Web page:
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Amber is the most familiarly known of all the resins on account of its long use in its natural state for ornamental purposes. Amber beads have not infrequently been found in early British graves; on the Continent these and other ornaments of amber have often been obtained from ancient interments. At Naples I was shown some years ago a very large number of antique fibulŠ carved out of this substance: they had just been disinterred from Etruscan tombs. Such amber has often become brittle and far more soluble in the usual solvents, especially so far as regards the surface layers; but in other instances the preservation of the properties of this resin has been complete. The chief localities where amber is found are the Prussian shores of the Baltic Sea (particularly between Konigsberg and Memel) and the neighbouring plains; it has been found in veins, and is regularly quarried. Some amber, much of it having a dark colour, is found near Catania, Sicily. Near Lemberg (Galicia in Austria) nodules of amber occur in rock.

It occurs in several places in Denmark, Sweden, Norway, and France. In the British Museum collection of minerals there is a fine mass from Cambridge. Excellent specimens occur in comparative abundance on the seashore at Southwold in Suffolk, and at several other places on the Suffolk, Norfolk, and Essex coasts. The dark fossil resin found in Birma, often in large masses, is not identical with Baltic and English amber. The same observation may be made with respect to the so-called ambers of Travancore in the East Indies, and of the Isle of St. Louis, Senegambia, Africa. In fact, amber, instead of being, as commonly stated, the fossil resin of a single species of tree of Tertiary age, has obviously been derived from no inconsiderable number of different plants. Goppert, so long ago as 1853, satisfied himself that at least eight species of plants besides Pinites succinifer have afforded this fossilized resin: he also enumerated 163 species of plants as represented by remains in amber; many others have been since recognised. Amber has a specific gravity of about 1.07; its hardness is 2 1/2 on the ordinary mineralogical scale. In most of the usual solvents of resins it is either insoluble or but partially soluble.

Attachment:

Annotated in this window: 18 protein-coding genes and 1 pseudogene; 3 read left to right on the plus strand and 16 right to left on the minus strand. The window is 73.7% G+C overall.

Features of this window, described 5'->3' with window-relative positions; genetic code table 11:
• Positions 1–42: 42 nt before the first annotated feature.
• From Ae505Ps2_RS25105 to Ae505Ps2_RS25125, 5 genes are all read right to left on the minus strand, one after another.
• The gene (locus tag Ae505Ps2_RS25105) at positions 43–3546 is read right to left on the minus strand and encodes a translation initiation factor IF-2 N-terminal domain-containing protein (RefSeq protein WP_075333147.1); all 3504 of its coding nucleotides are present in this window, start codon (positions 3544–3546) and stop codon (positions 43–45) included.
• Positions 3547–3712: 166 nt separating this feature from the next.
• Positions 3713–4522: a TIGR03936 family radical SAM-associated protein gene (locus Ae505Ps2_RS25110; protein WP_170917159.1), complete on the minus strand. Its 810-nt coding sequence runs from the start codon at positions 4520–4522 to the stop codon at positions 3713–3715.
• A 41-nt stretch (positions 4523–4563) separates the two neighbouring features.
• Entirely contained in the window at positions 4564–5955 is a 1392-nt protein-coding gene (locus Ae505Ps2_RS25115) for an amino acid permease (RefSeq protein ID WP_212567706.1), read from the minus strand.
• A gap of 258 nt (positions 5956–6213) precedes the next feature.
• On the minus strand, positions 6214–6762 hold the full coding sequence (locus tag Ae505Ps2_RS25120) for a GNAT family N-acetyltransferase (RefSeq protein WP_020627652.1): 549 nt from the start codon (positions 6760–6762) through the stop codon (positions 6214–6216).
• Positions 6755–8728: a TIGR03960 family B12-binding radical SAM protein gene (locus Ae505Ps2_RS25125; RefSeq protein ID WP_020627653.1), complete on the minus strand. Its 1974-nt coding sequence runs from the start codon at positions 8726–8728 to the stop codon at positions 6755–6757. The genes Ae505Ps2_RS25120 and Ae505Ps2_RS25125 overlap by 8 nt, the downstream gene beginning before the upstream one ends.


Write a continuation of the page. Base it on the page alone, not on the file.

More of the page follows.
When heated quickly on a spatula it splits up and then fuses into a viscous liquid, the drops which are formed rebounding as they fall upon a cold surface: this behaviour serves as a distinguishing test between amber and copal. When crushed amber is heated in a retort it fuses at about 280° C. (536° F.), gives off water, succinic acid, marsh gas, a mixture of liquid hydrocarbons (known as oil of amber), and, finally, at a very high temperature, a yellow substance having a wax-like consistence. Sulphuretted hydrogen and other sulphur compounds are also evolved in small quantity, for amber, like several other fossil resins, contains a little sulphur (sometimes 1/2 a part in 100) in organic combination. Amber breaks with a conchoidal fracture. When fragments of amber are being ground or powdered they emit an aromatic odour. On being rubbed amber becomes negatively electric in a high degree.

It is probable that true amber consists mainly of a single resin (85 to 90 percent of the whole) represented by the empirical formula nC10H16O. Small quantities of two other resins which are soluble in alcohol and ether, of a liquid hydrocarbon, and of succinic acid, are associated with the main constituent, which has received the mineralogical name 'succinite.'

The classical names for amber were lyncurium, elect rum, and succinum. In early mediaeval times amber was called vernix, a term which at first was applied also to sandarac, and later in the fifteenth century to san-darac only, when amber was designated as glas, or glassa. In modern French amber is distinguished from ambre gris as ambre jaune, although it is also known as karate and succin. It is the Bernstein of the Germans. The word 'amber' is probably derived, through the Spanish, from the Arabic anbar, a term applied to ambergris.

Last Update: 2011-01-23